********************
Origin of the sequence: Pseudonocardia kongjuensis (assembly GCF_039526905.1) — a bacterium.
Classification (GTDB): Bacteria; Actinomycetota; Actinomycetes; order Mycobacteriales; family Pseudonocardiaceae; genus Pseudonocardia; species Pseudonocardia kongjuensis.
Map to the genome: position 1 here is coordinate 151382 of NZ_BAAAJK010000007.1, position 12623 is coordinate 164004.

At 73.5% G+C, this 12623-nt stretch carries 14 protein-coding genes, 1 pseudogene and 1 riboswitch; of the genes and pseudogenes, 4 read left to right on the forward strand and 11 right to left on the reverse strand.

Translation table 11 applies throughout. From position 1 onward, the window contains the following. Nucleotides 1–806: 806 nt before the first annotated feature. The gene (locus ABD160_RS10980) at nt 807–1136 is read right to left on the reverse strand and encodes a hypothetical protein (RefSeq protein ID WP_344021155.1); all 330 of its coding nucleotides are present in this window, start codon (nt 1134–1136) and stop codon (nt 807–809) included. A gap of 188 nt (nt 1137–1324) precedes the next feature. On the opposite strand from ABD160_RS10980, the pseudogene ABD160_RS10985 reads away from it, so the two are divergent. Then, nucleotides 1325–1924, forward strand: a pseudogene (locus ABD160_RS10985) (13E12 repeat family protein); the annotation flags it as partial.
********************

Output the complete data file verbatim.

Origin of the sequence: Pseudonocardia kongjuensis (assembly GCF_039526905.1) — a bacterium.
Classification (GTDB): Bacteria; Actinomycetota; Actinomycetes; order Mycobacteriales; family Pseudonocardiaceae; genus Pseudonocardia; species Pseudonocardia kongjuensis.
Map to the genome: position 1 here is coordinate 151382 of NZ_BAAAJK010000007.1, position 12623 is coordinate 164004.

At 73.5% G+C, this 12623-nt stretch carries 14 protein-coding genes, 1 pseudogene and 1 riboswitch; of the genes and pseudogenes, 4 read left to right on the forward strand and 11 right to left on the reverse strand.

Translation table 11 applies throughout. From position 1 onward, the window contains the following. Nucleotides 1–806: 806 nt before the first annotated feature. The gene (locus ABD160_RS10980) at nt 807–1136 is read right to left on the reverse strand and encodes a hypothetical protein (RefSeq protein ID WP_344021155.1); all 330 of its coding nucleotides are present in this window, start codon (nt 1134–1136) and stop codon (nt 807–809) included. A gap of 188 nt (nt 1137–1324) precedes the next feature. On the opposite strand from ABD160_RS10980, the pseudogene ABD160_RS10985 reads away from it, so the two are divergent. Then, nucleotides 1325–1924, forward strand: a pseudogene (locus ABD160_RS10985) (13E12 repeat family protein); the annotation flags it as partial.